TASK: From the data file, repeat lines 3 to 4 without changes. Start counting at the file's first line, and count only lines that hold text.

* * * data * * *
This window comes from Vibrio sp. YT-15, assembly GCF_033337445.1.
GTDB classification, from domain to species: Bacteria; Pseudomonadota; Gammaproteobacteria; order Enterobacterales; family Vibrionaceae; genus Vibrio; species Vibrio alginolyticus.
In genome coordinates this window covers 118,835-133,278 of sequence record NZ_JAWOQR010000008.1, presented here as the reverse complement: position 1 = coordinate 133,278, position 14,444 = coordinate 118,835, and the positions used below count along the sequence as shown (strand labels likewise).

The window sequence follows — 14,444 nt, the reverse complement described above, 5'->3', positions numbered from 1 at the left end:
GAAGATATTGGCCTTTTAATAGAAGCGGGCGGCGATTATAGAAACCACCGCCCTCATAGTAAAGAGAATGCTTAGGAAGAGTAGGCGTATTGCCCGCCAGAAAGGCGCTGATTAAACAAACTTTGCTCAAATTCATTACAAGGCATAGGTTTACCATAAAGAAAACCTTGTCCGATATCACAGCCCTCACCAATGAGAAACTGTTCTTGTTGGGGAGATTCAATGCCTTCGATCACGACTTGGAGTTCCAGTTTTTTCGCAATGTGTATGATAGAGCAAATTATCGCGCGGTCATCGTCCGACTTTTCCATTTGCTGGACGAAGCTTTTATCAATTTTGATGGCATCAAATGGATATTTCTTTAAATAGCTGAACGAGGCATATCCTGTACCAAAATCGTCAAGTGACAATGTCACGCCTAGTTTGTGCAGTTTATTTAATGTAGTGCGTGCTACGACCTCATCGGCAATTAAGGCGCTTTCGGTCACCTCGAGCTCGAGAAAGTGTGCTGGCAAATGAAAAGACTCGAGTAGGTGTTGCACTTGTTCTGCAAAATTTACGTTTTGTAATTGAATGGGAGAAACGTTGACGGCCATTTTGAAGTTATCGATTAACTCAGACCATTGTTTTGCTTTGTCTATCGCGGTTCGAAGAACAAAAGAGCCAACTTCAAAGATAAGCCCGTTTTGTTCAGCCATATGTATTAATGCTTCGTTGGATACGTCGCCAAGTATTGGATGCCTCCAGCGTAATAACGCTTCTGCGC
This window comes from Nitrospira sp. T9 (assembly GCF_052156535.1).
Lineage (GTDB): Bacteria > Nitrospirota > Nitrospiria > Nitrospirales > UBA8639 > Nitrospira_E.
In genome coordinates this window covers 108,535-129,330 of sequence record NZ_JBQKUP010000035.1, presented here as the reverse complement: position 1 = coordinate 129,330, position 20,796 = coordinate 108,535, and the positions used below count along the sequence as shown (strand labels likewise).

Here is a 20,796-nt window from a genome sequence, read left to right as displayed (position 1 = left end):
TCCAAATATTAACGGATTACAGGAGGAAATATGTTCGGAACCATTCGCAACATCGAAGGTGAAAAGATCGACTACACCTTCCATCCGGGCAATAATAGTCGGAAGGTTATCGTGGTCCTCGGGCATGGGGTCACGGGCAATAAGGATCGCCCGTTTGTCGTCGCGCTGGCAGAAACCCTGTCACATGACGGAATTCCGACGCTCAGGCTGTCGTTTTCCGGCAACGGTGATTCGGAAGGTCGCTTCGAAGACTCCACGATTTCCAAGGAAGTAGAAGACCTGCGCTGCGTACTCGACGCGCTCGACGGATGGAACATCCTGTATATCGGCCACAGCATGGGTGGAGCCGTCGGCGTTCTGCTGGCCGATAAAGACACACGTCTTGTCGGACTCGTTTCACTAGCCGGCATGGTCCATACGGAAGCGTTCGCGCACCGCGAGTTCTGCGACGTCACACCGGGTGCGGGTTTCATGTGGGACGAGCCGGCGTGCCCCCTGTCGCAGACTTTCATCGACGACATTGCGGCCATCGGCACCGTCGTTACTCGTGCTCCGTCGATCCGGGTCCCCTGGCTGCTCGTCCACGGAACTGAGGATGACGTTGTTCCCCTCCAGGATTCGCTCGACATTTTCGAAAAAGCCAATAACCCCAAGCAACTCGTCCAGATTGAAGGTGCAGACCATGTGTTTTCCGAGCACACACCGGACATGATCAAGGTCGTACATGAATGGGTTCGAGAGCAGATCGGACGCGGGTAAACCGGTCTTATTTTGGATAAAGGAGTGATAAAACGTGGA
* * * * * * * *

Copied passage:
In genome coordinates this window covers 118,835-133,278 of sequence record NZ_JAWOQR010000008.1, presented here as the reverse complement: position 1 = coordinate 133,278, position 14,444 = coordinate 118,835, and the positions used below count along the sequence as shown (strand labels likewise).

The window sequence follows — 14,444 nt, the reverse complement described above, 5'->3', positions numbered from 1 at the left end: